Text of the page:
Did Johnson & Johnson Cover up Cancer Risk of Its Baby Powder?

As Johnson & Johnson faces hundreds of lawsuits over alleged links between its talcum products and cancer, a new report suggests that the company disregarded decades of warning signs.

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As Johnson & Johnson faces hundreds of lawsuits over alleged links between its talcum products and cancer, a new report suggests that the company disregarded decades of warning signs.

In addition, Bloomberg reports that the New Jersey pharmaceutical company sought to specifically market those products toward black and Hispanic women long after potential health concerns were raised.

A Missouri jury earlier this year awarded $72 million to the family of an Alabama woman who died from ovarian cancer last fall. Jackie Fox's civil suit was the first to receive damages out of more than 1,000 filed against the company nationwide.

Bloomberg found that the first scientific study to outline a possible connection between talcum powder and ovarian cancer was published in 1971, and that a Johnson & Johnson official met with a Boston scientist to dispute his findings in a 1982 study.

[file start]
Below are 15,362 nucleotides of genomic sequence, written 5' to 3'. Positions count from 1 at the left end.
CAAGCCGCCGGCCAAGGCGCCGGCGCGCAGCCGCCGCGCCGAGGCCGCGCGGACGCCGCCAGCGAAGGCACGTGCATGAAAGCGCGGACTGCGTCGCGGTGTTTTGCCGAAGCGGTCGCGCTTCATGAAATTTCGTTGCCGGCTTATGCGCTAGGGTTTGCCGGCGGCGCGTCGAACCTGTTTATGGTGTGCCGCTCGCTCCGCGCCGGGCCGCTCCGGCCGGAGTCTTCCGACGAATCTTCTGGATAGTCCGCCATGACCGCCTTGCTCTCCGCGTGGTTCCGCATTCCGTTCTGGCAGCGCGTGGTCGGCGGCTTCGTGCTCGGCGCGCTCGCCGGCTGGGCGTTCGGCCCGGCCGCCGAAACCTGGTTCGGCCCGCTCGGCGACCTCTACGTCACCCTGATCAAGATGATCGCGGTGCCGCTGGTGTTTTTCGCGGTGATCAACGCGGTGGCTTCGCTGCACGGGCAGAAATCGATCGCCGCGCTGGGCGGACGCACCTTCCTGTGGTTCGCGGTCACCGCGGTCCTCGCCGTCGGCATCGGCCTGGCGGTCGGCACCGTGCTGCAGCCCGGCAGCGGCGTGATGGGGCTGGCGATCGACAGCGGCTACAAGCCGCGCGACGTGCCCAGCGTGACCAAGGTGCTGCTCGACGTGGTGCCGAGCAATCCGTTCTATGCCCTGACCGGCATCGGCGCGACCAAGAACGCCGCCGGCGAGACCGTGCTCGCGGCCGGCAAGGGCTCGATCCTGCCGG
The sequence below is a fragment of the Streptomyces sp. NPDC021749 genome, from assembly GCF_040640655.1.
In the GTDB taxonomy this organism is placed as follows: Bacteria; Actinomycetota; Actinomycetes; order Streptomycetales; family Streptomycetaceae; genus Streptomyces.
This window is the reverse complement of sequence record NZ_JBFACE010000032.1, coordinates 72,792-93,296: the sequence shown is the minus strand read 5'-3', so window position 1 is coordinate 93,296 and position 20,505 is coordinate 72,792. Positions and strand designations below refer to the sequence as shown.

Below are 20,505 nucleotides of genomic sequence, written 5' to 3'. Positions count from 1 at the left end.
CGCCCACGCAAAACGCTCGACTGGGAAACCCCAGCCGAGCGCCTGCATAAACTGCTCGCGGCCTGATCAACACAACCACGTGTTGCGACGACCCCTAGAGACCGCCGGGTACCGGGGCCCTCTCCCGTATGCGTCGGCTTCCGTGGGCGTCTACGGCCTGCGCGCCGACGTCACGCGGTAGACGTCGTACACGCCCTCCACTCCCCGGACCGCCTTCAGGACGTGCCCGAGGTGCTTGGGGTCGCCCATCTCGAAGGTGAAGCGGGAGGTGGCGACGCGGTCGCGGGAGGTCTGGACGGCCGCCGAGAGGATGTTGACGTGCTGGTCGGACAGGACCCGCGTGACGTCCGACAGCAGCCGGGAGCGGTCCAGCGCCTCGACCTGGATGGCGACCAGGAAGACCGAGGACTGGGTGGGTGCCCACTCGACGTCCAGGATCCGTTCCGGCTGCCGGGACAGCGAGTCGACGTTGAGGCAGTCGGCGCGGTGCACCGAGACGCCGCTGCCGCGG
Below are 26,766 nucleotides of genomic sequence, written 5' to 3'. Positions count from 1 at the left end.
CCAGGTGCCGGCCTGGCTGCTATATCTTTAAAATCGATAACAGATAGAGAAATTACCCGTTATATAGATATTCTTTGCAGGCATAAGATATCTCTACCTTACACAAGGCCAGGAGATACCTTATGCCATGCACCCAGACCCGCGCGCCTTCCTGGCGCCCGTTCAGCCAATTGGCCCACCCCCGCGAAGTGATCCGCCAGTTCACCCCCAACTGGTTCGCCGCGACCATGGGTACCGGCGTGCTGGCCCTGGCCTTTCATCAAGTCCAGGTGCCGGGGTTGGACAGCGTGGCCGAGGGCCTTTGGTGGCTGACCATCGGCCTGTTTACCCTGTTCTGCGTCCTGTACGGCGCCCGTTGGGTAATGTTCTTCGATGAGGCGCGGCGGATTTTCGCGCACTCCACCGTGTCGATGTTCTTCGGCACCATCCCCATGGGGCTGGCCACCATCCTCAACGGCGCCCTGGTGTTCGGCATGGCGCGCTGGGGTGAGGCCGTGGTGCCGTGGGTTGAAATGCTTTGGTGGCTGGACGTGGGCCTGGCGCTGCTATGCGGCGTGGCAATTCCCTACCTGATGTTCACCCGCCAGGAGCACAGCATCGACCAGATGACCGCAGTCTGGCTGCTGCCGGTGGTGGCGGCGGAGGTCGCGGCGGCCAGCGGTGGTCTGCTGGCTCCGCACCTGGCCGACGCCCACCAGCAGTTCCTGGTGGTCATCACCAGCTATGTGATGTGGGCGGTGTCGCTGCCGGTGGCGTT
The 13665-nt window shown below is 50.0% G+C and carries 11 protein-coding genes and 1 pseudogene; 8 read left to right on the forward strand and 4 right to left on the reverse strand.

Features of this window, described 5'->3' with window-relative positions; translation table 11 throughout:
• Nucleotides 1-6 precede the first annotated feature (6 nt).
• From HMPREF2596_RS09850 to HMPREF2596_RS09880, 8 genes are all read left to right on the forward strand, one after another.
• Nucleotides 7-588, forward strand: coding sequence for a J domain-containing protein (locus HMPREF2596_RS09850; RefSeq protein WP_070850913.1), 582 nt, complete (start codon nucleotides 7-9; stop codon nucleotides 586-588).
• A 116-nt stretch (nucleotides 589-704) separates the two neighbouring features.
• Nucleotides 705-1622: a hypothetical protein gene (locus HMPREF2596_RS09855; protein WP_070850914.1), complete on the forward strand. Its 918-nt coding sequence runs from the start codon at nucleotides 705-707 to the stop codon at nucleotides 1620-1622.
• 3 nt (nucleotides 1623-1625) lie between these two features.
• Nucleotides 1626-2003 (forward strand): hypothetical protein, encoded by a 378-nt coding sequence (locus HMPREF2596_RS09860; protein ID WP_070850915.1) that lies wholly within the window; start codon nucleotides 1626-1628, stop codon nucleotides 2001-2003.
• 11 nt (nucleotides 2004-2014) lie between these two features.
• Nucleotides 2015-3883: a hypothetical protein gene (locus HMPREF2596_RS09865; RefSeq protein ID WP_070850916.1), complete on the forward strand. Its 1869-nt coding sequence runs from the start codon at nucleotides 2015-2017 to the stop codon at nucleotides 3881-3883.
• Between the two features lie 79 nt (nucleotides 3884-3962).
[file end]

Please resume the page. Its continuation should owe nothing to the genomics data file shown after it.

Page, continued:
Another 20 studies in subsequent years found an increased cancer risk from long-term talcum powder use, while others were inconclusive.

Jurors in Fox's case, meanwhile, were told that the company ignored suspected risks and failed to inform consumers about them.

Attorneys produced a 24-year-old internal memo that acknowledged "negative publicity from the health community on talc," only to later encourage the company to focus its marketing on black and Hispanic women.

One observer told Bloomberg that the memo was likely an effort to connect with a core product constituency — rather than something more sinister — but acknowledged that it "looks horrible" in the current context.

Johnson & Johnson, meanwhile, continues to defend its products and vowed to appeal the St. Louis verdict.

Analysts said that although baby powder was not an especially lucrative product for the company, officials probably view it as one of its oldest and a flagship for its $2 billion baby division.

“There hasn’t been a single scientific body that has considered talc to be a causal agent," Penn State University professor and J&J consultant Joshua Muscat told Bloomberg. "Many don’t even consider talc to be a risk factor. To me, the science is black and white.”

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